Six officials from world's football governing body, FIFA, have been arrested in Zurich, in connection to alleged bribes amounting up to more than $100 million. CNBC's Geoff Cutmore discusses.» Read More
At Davos, Christian Clausen, CEO of Nordea, discusses whether quantitative easing in Europe will feed into the real economy.
Hans Vestberg, CEO of Ericsson says the next five years will see the "revolution of technology" with 85 percent of world population with 3G or 4G coverage and 90 percent of people above the age of six having a mobile phone.
At Davos, Yichen Zhang, chairman & CEO of CITIC Capital Holdings Limited, discusses China's economic slowdown, saying the "real challenge" for government is Chinese corporate debt.
Luis de Guindos, finance minister of Spain, says that upcoming elections will not bring turbulence, adding that the Spanish people respect that "political stability is a value."
At Davos, Huw van Steenis, head of European banks equity research at Morgan Stanley, says there needs to be a lot more demand stimulus.
At Davos, Benoît Coeuré, executive board member of the European Central Bank, says that if the euro zone country want the ECB to buy their bonds, they need a European and IMF program.
CNCB's Hadley Gamble reports on what the death of King Abdullah means for the political landscape in the Middle East.
European Central Bank President Mario Draghi says the institution will purchase 60 billion euros a month worth of public and private sector assets with the program to last until the end of September 2016.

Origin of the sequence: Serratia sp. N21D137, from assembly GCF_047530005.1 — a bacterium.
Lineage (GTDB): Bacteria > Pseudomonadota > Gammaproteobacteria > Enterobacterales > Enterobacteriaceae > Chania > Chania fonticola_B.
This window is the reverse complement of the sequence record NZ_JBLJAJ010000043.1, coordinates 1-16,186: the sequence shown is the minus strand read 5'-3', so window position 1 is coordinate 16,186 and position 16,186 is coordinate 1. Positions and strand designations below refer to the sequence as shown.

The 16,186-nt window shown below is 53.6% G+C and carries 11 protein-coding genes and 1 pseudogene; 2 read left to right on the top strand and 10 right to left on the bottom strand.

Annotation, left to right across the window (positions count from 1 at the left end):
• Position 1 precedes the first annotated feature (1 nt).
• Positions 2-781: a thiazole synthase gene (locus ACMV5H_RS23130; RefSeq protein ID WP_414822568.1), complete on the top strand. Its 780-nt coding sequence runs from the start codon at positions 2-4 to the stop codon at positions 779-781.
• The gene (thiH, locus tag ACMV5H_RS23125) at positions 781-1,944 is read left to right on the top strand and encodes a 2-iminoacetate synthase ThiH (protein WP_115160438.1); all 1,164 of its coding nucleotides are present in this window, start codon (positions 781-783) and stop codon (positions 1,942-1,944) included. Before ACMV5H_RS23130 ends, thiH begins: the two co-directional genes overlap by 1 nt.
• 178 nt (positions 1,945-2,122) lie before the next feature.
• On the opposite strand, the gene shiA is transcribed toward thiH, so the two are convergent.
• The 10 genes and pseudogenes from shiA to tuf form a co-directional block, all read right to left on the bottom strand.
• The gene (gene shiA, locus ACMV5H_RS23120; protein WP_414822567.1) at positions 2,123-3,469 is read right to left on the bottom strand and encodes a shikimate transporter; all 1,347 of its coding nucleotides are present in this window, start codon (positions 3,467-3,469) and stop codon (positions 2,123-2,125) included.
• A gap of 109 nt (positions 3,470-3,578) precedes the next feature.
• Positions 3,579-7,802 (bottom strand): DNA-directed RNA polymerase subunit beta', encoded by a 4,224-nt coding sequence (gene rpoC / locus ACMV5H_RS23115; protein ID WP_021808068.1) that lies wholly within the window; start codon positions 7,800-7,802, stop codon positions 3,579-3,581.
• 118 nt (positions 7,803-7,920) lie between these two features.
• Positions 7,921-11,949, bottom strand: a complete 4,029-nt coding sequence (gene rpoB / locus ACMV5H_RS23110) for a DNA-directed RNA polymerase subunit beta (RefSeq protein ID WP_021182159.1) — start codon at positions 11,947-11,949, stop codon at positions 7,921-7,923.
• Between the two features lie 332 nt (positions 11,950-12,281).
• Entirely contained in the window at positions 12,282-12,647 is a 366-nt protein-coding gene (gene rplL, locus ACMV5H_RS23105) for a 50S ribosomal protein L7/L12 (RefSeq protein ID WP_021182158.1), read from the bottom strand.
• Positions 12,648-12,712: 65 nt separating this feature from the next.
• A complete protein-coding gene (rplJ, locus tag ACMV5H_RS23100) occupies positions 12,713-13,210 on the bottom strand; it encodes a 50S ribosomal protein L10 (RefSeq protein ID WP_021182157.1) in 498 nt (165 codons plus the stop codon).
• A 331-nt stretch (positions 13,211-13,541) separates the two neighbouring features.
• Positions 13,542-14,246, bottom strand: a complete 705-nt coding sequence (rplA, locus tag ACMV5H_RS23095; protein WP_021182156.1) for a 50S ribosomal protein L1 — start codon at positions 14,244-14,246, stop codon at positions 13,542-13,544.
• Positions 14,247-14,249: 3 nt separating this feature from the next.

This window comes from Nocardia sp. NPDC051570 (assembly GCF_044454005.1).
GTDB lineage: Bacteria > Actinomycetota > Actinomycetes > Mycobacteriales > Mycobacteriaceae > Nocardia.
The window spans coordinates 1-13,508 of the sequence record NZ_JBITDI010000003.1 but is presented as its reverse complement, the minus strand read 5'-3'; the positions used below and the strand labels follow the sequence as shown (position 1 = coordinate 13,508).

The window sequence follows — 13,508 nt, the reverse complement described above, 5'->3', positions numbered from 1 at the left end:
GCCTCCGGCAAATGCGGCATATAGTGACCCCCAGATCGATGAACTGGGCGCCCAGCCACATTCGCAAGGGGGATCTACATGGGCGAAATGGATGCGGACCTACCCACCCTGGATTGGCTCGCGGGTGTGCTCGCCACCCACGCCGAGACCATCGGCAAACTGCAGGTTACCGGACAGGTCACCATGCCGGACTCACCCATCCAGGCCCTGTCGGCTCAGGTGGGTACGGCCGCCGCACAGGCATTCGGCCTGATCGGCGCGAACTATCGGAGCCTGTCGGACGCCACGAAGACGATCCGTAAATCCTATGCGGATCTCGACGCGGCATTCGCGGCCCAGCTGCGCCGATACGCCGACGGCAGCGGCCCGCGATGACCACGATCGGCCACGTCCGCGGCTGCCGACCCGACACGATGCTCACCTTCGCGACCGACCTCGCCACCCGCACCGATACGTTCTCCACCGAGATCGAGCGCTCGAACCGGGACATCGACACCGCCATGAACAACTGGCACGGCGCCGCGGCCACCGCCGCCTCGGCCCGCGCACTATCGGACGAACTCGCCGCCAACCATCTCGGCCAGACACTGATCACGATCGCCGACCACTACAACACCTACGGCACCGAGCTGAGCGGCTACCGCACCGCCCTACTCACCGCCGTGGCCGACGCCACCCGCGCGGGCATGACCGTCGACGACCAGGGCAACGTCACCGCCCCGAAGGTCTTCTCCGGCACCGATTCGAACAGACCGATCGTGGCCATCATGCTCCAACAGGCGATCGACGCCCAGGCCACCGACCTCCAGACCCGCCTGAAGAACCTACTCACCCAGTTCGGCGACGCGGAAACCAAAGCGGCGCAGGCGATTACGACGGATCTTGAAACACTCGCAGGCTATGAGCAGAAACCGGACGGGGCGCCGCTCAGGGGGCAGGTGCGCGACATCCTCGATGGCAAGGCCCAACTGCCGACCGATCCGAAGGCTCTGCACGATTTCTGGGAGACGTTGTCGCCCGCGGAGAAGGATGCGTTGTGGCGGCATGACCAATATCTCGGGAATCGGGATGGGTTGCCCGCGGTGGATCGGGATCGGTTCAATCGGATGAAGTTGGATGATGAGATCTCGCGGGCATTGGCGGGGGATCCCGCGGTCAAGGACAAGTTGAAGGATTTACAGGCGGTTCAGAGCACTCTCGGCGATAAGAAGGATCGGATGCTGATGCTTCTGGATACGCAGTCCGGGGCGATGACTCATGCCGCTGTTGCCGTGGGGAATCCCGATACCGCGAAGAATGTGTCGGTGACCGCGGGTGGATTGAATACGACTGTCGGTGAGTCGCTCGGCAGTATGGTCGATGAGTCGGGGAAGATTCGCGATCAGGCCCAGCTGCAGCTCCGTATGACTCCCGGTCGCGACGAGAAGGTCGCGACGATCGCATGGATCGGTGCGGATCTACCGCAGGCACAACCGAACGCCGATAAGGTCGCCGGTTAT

European Central Bank President Mario Draghi says quantitative easing will be effective and will raise inflation expectations.
European Central Bank President Mario Draghi says the low oil price will help the euro zone economy, but high unemployment is a headwind.
European Central Bank president Mario Draghi says Greek bonds could be bought in July under its quantitative easing program.
European Central Bank President Mario Draghi says there was a "majority" on the governing council who wanted to trigger the asset purchase program now but there wasn't unanimity.
Mario Draghi, President of the European Central Bank, explains why the bank decided to launch a 60 billion euro a month quantitative easing program.
The European Central Bank has left all of its rates unchanged and will announce further information about a possible bond-buying plan at the press conference.
At Davos, Andrea Enria, chair of the European Banking Authority says the region's banks need to be "resilient enough," and would like to see stress tests becoming a "regular supervisory exercise."
The European Central Bank has left all its rates unchanged. Nikhil Srinivasan, CIO of Generali, gives his reaction, saying that Germany would benefit the most from quantitative easing.
Ahead of the first ECB meeting of the year, Paul Sheard, global chief economist at Standard & Poor's, says the bank needs to "play catch-up today."
Ahead of the European Central Bank's decision, Patrick De Maeseneire, CEO of Adecco, says the 'ECB has to intervene today' with a bond-buying scheme.
Ron Mock, CEO of the Ontario Teachers' Pension Plan, talks about the upcoming European Central Bank meeting, saying that any stimulus must go beyond government bond-buying.
At the World Economic Forum, Enda Kenny, Taoiseach of the Republic of Ireland, says the European Central Bank should help the region's economy without giving into political pressure.
Chatterley is CNBC’s European reporter covering key business and political events, as well as regular Eurogroup and EU leaders summits in Brussels.
Wilfred Frost is anchor of Worldwide Exchange, joining CNBC in 2014.
Seema Mody is a CNBC reporter and host of the "Trading the Twicker" segment on "Fast Money."